Daily Archives: July 18, 2011

WS 19: Them by Gboyega Otolorin

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It’s amazing how many times I see them. I see them on the bus. I see them at school. I see them at Mr. Toni’s lesson. I see them at church, especially during Tuesday Bible Study. I see them everywhere.

What makes all of it truly remarkable is that they’re invisible. Everybody walks past them, they don’t see them; but I can. Ok, Ellie sees them too but she doesn’t count, does she? Everyone knows Ellie is ‘that mad half-caste girl who lives with Dr. Durotoye’. It’s not surprising that she sees them too.

I told Feyi about them. My Feyi, sweet Feyi. She told me they didn’t ‘really’ exist; that I always had a wild imagination, a wild brainspace. I told her about Ellie, about how Ellie sees them too, about how Ellie knew what they looked like without me telling her. Feyi was doubtful. I mean, everybody knows Ellie’s crazy, right? Right? Read the rest of this entry

WS 18: Waiting for Independence by Wame Molefhe

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This is an excerpt from a very beautifully told story by Wame.

Look for Wame’s new book ‘Go Tell the Sun‘ on store shelves.

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Ipelegeng searched for her grandfather’s spectacles in the kitchen first, and then in the living room where next to the blue chair he used when he watched TV.  She would have put off going to her grandfather’s room longer but her grandfather called to her.

      Ipelegeng, where are you with my spectacles?”

      Ipelegeng hesitated at the bedroom door before pushing it open. There were too many reminders of how old her grandfather was getting: false teeth soaking in a glass by the side of his bed, a cup of tea, full and forgotten, the nightlight still on. Her eyes flew to the chest of drawers and the picture of her grandmother and grandfather. Her grandmother’s funeral programme was on the side table. Ipelegeng felt tears stinging her eyes.

      The room felt like a dark night brewing a thunderstorm. The scent of mothballs hung heavily in the air. There was a hint of benzene that her grandfather used to clean his suit that hung on the doorknob. She tugged on the cord that parted the heavy curtains, then she opened the windows and the scent of morula fruit floated into the room.

      Ipelegeng! What’s keeping you?” Read the rest of this entry

WS 17: Passion by ‘Pemi Aguda

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She evoked all sorts of emotions in him. Strong, potent emotions. It was why he’d married her. No woman had enveloped him in such a fervid manner. He’d wanted to possess her, body and soul. And it wasn’t just her beauty, he’d seen many beautiful women. She had fair skin with very black hair and dark, dark eyes.

And all that poise. He’d told his mother he’d never met such a lady. Her every deed was in a regal manner. Like some goddess come to inhabit a queen. Head held high on that long graceful neck. That neck he’d lately been having visions of snapping in two. She was so damn cold. She hardly ever reacted to anything these days.. Those eyes just glazed over him like she expected nothing less from an earthling such as him. Read the rest of this entry

WS 16: It by Buchi Nduka

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When you hear about “it”, it has many sides but that depends on who is doing the telling and under what circumstance. We were never allowed to watch late night movies and I was never taught nor spoken to about “it”. If it was shown on TV we were asked to get out of the living room but this scenario hardly occurred because we always hurried out of the parlor when it got to the part of holding hands or a scene leading behind close doors.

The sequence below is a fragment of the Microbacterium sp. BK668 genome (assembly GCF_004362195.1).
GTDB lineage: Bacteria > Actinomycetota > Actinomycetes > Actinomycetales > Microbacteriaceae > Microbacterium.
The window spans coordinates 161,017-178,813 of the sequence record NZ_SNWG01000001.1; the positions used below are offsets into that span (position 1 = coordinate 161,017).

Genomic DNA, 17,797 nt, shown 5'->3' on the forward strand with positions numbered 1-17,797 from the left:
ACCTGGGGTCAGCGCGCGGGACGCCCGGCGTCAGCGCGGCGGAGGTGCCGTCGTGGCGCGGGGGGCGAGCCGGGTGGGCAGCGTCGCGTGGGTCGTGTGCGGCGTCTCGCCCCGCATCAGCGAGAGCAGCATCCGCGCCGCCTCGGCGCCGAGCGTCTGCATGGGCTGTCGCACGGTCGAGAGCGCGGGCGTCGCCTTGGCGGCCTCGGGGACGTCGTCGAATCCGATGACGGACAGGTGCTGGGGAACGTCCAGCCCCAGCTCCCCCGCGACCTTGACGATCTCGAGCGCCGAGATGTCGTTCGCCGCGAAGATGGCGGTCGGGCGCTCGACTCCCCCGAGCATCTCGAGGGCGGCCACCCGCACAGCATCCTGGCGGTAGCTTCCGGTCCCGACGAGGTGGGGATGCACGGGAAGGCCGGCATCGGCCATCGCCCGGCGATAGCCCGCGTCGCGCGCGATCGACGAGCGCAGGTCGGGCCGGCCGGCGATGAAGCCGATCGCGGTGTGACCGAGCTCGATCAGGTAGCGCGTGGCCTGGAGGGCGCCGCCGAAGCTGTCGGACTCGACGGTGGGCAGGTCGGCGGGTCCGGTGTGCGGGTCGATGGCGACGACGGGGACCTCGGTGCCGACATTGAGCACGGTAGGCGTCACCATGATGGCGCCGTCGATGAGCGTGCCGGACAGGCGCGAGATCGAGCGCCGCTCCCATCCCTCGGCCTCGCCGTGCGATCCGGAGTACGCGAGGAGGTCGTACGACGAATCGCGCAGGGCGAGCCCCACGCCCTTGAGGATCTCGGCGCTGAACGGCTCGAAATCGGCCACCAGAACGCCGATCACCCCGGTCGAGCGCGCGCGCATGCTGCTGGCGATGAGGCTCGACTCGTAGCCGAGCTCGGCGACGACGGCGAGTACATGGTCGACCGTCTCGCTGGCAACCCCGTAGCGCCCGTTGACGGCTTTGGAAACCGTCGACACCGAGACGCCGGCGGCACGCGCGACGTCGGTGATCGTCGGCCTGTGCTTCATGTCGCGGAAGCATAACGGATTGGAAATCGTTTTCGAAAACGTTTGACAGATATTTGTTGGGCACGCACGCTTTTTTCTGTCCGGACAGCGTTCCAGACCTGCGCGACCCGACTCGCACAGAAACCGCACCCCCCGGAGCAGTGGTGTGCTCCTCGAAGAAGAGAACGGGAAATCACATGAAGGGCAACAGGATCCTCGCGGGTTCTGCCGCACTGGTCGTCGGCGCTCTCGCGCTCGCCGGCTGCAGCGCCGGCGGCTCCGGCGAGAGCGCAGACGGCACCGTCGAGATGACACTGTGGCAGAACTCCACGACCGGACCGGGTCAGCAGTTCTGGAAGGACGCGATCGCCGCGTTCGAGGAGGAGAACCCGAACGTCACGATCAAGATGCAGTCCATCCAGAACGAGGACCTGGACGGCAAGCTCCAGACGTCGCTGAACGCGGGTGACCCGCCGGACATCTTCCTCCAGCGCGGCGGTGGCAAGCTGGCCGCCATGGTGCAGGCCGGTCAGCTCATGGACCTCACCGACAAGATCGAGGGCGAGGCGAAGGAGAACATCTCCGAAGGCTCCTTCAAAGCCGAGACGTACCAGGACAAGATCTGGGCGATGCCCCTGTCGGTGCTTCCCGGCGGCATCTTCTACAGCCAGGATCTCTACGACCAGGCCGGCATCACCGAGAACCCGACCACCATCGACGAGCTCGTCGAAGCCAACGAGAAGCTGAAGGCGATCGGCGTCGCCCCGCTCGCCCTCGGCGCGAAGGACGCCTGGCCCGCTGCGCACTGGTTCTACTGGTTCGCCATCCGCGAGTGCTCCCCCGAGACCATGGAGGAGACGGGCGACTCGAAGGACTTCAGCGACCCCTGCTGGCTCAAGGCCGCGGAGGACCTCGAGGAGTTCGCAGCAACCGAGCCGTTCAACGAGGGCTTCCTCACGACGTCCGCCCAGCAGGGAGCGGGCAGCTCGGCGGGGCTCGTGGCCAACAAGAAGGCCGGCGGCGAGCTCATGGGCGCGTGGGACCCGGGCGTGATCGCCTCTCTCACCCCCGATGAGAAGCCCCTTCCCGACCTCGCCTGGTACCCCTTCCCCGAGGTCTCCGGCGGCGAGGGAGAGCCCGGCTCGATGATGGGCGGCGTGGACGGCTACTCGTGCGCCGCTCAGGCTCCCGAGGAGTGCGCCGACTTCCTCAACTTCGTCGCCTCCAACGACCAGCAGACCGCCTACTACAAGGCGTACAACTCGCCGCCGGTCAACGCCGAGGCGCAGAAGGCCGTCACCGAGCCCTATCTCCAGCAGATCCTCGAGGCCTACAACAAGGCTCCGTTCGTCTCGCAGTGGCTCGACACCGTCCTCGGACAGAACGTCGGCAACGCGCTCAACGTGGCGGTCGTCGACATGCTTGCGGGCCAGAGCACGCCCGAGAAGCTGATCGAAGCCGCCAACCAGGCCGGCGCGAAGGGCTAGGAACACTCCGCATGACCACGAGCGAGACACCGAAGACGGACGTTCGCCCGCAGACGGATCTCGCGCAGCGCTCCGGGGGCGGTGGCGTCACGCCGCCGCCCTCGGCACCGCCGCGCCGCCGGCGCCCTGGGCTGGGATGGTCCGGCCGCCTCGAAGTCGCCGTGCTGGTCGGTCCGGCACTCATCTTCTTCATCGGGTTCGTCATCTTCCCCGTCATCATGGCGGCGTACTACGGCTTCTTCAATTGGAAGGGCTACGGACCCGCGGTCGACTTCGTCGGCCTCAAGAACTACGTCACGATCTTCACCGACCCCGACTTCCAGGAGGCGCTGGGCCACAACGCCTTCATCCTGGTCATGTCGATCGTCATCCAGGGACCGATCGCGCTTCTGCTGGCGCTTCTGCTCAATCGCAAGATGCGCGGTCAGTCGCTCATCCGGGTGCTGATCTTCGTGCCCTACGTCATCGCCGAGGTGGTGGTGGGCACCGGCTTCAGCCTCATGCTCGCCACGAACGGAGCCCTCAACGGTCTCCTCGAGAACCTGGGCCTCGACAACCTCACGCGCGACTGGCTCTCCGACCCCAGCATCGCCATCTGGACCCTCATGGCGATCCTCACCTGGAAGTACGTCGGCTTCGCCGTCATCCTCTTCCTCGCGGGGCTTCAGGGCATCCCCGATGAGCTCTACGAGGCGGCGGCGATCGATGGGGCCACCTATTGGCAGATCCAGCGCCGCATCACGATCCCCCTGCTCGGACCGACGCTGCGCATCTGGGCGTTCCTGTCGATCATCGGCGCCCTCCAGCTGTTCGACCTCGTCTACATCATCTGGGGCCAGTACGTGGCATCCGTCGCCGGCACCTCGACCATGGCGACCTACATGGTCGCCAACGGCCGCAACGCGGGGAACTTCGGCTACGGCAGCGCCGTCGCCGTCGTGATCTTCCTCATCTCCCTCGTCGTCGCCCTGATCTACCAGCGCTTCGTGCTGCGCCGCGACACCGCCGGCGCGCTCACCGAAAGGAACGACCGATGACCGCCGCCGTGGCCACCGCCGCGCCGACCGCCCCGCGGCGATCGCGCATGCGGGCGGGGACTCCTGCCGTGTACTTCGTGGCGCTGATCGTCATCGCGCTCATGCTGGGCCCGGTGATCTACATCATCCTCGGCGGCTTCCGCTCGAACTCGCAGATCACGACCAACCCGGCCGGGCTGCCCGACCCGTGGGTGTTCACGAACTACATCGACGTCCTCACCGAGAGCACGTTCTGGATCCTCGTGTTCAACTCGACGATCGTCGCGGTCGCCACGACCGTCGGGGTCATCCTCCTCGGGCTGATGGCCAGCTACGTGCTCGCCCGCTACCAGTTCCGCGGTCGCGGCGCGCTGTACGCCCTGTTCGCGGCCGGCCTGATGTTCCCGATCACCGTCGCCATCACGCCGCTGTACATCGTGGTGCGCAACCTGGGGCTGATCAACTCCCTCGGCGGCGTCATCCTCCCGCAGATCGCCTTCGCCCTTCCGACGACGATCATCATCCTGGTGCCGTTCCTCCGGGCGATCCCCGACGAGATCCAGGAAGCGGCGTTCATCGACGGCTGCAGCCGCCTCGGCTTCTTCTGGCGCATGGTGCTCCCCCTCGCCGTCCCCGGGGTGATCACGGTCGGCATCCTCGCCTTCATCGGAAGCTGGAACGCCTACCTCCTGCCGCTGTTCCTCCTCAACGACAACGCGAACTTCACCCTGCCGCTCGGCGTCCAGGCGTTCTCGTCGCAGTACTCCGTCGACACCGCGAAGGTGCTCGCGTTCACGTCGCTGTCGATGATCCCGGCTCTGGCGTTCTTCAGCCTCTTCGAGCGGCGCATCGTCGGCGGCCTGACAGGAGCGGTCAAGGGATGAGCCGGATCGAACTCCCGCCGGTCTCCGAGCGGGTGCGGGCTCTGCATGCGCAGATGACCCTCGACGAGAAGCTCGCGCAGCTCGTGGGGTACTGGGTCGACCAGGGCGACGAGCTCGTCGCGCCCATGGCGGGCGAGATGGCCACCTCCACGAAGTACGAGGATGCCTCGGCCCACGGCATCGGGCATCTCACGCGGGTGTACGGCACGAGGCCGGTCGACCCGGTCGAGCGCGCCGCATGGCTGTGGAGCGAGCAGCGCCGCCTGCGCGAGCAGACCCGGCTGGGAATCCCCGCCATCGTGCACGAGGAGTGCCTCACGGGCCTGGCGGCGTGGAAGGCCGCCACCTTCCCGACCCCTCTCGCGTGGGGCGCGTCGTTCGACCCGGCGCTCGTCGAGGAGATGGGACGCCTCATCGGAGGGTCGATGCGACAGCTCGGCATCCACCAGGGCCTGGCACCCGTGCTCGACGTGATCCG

As my mother would always say in Ibo, “Nwoke na Nwanyi a na chi”! Man and woman don’t move or talk or can not be friends depending on how our naive brains translated it at the time. A word was enough for the wise!
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THE BRASSIERE

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This assignment here is to write a story that is centred around an object. Any object. 

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You never lock your wardrobe door, hell, you don’t even close the damn thing. One of the hinges is coming loose so there is now a method to closing the door- lift gently, swing slowly from right to left, wait for the click, release- but this is not why you won’t close it. You want to see that which hangs from the yellow plastic hanger in the corner when you lie on the bed; that which has hung limply there since February 18, 2008. You never forget the date you hung it there; you remember it, mark it more religiously than your birthday or the day that wretch of a husband did you the favour of dying in his own vomit- the rumours don’t bother you- that his many drinks were poisoned by the women from the Madam Kosoko’s brothel to teach men who like to ‘fuck and run’ a lesson. Though you would never say it, you thought it was a brilliant thing those women did, for you did not know how much more you could take- the sermons from your mother and his mother on how a good Christian Nigerian women never brings shame by leaving. But this day in February is more important- it is real date of your emancipation.

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WS 15: Blame it on a yellow dress by Uche Okonkwo

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She knew nobody was allowed to touch her there; that secret place where even she felt ashamed to look. But Daddy wasn’t nobody. Huge, hairy Daddy, whose deep voice always surprised her when he spoke; Daddy with his preoccupied air and intimidating collection of professors’ books; Daddy who never seemed to see her.

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